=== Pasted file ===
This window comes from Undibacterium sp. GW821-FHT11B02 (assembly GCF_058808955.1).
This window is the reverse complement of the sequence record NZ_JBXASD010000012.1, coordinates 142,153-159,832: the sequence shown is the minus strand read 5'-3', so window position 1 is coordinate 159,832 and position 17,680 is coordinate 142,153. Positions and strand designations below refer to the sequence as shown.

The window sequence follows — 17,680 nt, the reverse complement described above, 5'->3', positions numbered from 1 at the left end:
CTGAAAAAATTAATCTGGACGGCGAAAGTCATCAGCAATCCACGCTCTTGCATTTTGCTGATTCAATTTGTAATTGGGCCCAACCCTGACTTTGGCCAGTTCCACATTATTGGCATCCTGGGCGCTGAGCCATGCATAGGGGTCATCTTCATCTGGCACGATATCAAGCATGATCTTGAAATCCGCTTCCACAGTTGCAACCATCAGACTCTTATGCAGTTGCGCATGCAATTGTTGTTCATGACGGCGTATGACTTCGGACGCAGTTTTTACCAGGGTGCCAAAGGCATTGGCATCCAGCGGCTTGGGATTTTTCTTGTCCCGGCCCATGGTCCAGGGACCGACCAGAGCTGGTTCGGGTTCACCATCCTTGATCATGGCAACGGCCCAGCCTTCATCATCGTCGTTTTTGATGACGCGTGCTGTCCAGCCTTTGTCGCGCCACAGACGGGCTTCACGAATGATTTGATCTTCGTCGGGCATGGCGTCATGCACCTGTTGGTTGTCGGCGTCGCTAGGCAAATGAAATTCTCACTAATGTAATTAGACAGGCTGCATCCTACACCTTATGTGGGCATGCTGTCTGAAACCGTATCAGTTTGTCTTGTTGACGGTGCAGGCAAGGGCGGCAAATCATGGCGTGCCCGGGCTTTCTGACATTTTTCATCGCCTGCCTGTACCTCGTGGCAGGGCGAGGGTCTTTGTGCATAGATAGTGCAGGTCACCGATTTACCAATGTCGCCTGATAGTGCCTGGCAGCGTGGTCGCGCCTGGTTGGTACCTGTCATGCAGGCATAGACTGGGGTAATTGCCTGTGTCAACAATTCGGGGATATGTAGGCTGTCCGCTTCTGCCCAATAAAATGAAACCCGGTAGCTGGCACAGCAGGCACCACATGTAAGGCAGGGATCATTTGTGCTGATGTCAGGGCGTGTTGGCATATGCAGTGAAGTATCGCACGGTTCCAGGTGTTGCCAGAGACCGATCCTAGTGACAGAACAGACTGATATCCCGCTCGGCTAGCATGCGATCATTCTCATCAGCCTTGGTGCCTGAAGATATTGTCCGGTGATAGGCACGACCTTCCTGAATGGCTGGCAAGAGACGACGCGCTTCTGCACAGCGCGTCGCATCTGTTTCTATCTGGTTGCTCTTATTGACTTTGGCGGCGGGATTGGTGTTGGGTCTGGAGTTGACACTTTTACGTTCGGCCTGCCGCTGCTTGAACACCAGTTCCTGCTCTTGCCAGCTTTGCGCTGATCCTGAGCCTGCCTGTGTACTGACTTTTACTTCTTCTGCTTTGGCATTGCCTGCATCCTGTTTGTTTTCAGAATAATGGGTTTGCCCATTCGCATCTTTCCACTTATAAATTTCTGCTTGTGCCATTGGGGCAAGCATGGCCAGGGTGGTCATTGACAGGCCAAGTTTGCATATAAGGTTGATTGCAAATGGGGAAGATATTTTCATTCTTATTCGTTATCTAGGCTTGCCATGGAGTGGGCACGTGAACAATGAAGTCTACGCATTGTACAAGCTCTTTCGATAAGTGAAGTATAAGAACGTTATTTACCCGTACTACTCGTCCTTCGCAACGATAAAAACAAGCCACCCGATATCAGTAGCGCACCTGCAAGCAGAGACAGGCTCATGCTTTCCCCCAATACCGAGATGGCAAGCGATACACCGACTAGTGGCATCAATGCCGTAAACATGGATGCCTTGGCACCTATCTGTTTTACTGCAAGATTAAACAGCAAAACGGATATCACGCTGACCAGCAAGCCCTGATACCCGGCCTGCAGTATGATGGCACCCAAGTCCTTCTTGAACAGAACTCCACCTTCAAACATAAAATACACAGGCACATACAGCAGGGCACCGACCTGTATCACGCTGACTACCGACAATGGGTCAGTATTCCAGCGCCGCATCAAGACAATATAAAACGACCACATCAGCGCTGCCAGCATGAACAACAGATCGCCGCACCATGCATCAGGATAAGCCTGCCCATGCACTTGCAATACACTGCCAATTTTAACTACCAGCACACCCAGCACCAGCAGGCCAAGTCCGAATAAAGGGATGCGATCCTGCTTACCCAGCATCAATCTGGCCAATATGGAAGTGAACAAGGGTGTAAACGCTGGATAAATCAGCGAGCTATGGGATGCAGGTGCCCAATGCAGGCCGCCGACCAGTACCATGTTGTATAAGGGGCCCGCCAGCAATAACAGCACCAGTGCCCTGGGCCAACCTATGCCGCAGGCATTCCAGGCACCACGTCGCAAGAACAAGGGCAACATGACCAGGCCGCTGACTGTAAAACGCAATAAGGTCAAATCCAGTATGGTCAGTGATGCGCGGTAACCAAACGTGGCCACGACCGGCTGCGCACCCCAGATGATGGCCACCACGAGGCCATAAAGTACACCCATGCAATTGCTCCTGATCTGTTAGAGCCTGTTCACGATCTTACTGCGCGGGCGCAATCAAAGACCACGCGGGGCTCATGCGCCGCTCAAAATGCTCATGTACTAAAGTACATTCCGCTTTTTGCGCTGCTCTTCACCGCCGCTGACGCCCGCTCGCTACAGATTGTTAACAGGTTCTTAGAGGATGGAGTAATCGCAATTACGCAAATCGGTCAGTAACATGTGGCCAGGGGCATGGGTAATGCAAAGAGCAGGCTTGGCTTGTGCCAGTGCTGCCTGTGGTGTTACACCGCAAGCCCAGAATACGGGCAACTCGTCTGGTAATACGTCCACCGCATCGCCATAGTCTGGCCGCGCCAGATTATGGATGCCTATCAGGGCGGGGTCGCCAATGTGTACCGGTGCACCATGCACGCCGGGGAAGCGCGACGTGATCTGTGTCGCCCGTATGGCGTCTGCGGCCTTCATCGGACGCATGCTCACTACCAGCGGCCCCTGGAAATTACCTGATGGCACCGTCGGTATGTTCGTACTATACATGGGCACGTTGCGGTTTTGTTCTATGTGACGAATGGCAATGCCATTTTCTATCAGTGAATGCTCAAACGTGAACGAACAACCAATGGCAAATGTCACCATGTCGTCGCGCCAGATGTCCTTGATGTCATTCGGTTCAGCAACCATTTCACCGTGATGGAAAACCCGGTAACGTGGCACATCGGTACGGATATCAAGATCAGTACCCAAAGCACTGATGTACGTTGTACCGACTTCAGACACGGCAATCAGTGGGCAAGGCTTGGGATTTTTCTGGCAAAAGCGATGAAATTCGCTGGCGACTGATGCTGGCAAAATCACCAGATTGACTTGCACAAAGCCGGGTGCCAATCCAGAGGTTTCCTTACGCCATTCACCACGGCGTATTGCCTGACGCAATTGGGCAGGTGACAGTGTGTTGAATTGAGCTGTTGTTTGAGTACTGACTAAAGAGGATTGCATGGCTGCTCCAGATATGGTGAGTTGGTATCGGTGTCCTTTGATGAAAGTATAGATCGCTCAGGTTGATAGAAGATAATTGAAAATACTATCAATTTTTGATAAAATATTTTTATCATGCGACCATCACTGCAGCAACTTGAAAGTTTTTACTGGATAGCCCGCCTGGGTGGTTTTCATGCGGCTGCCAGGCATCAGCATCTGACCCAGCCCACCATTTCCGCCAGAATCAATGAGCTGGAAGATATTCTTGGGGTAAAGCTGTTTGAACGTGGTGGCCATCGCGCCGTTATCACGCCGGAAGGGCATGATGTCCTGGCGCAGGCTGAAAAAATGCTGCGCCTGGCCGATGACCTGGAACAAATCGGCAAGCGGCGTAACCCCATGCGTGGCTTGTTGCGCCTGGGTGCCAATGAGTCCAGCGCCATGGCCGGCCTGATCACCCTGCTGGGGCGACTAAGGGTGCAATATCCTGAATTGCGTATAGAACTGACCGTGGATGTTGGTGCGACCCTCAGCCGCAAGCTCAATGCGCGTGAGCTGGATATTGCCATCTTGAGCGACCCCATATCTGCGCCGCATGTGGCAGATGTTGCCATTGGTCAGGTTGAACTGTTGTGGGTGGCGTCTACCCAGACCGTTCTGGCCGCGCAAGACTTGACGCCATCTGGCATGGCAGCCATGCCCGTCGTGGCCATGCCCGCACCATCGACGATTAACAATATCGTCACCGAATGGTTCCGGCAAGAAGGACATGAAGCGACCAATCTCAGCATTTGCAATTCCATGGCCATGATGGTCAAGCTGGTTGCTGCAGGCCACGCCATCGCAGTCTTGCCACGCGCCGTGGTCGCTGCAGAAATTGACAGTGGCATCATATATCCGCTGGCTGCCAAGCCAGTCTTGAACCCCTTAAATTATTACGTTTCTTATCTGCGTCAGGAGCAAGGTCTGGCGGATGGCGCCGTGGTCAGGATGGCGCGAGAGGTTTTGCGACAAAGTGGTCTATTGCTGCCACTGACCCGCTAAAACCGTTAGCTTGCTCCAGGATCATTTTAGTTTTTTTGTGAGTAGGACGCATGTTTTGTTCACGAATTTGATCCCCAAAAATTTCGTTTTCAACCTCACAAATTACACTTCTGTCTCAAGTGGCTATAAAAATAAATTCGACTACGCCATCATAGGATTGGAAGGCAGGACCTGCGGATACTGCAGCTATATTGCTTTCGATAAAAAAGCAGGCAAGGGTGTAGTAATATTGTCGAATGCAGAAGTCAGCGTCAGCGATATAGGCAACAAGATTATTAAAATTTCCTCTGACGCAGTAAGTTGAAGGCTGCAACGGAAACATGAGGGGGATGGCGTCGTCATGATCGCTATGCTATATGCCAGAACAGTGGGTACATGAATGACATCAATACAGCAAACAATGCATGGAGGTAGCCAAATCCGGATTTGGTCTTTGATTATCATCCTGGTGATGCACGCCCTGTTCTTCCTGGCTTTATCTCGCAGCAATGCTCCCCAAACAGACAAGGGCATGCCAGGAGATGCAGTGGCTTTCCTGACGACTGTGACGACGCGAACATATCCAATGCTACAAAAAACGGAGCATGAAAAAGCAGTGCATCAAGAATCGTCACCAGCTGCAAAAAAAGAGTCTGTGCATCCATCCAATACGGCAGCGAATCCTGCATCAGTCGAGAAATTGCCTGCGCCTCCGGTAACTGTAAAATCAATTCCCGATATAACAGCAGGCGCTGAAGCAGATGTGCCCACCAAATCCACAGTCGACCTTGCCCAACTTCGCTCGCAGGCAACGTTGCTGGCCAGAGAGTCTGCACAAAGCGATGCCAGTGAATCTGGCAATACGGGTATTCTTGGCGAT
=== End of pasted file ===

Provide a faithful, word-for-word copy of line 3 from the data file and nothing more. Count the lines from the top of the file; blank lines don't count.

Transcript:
The window sequence follows — 17,680 nt, the reverse complement described above, 5'->3', positions numbered from 1 at the left end: